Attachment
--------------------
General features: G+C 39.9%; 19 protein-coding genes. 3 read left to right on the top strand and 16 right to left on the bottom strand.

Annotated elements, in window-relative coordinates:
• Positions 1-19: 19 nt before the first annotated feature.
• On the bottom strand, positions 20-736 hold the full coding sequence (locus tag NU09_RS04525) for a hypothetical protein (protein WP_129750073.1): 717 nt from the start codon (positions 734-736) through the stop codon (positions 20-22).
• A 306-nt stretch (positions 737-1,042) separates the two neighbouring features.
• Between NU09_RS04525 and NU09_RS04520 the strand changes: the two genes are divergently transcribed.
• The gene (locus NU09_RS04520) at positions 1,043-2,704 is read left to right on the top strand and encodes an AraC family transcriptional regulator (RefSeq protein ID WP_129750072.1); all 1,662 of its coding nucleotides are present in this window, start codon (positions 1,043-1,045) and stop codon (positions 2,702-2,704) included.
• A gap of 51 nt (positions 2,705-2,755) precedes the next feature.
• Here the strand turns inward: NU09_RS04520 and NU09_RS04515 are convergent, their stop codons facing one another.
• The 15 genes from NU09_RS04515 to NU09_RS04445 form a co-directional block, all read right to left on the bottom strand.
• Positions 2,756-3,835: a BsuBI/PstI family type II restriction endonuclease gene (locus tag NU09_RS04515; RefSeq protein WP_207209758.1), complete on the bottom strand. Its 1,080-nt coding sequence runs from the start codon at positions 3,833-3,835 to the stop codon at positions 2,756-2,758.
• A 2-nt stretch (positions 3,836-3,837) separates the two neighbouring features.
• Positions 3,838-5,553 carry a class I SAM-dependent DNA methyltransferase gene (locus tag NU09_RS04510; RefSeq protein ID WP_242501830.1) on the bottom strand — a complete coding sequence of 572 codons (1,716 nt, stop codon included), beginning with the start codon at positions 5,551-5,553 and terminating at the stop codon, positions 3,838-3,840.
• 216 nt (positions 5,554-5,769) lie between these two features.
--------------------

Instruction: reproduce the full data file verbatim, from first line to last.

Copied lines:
General features: G+C 39.9%; 19 protein-coding genes. 3 read left to right on the top strand and 16 right to left on the bottom strand.

Annotated elements, in window-relative coordinates:
• Positions 1-19: 19 nt before the first annotated feature.
• On the bottom strand, positions 20-736 hold the full coding sequence (locus tag NU09_RS04525) for a hypothetical protein (protein WP_129750073.1): 717 nt from the start codon (positions 734-736) through the stop codon (positions 20-22).
• A 306-nt stretch (positions 737-1,042) separates the two neighbouring features.
• Between NU09_RS04525 and NU09_RS04520 the strand changes: the two genes are divergently transcribed.
• The gene (locus NU09_RS04520) at positions 1,043-2,704 is read left to right on the top strand and encodes an AraC family transcriptional regulator (RefSeq protein ID WP_129750072.1); all 1,662 of its coding nucleotides are present in this window, start codon (positions 1,043-1,045) and stop codon (positions 2,702-2,704) included.
• A gap of 51 nt (positions 2,705-2,755) precedes the next feature.
• Here the strand turns inward: NU09_RS04520 and NU09_RS04515 are convergent, their stop codons facing one another.
• The 15 genes from NU09_RS04515 to NU09_RS04445 form a co-directional block, all read right to left on the bottom strand.
• Positions 2,756-3,835: a BsuBI/PstI family type II restriction endonuclease gene (locus tag NU09_RS04515; RefSeq protein WP_207209758.1), complete on the bottom strand. Its 1,080-nt coding sequence runs from the start codon at positions 3,833-3,835 to the stop codon at positions 2,756-2,758.
• A 2-nt stretch (positions 3,836-3,837) separates the two neighbouring features.
• Positions 3,838-5,553 carry a class I SAM-dependent DNA methyltransferase gene (locus tag NU09_RS04510; RefSeq protein ID WP_242501830.1) on the bottom strand — a complete coding sequence of 572 codons (1,716 nt, stop codon included), beginning with the start codon at positions 5,551-5,553 and terminating at the stop codon, positions 3,838-3,840.
• 216 nt (positions 5,554-5,769) lie between these two features.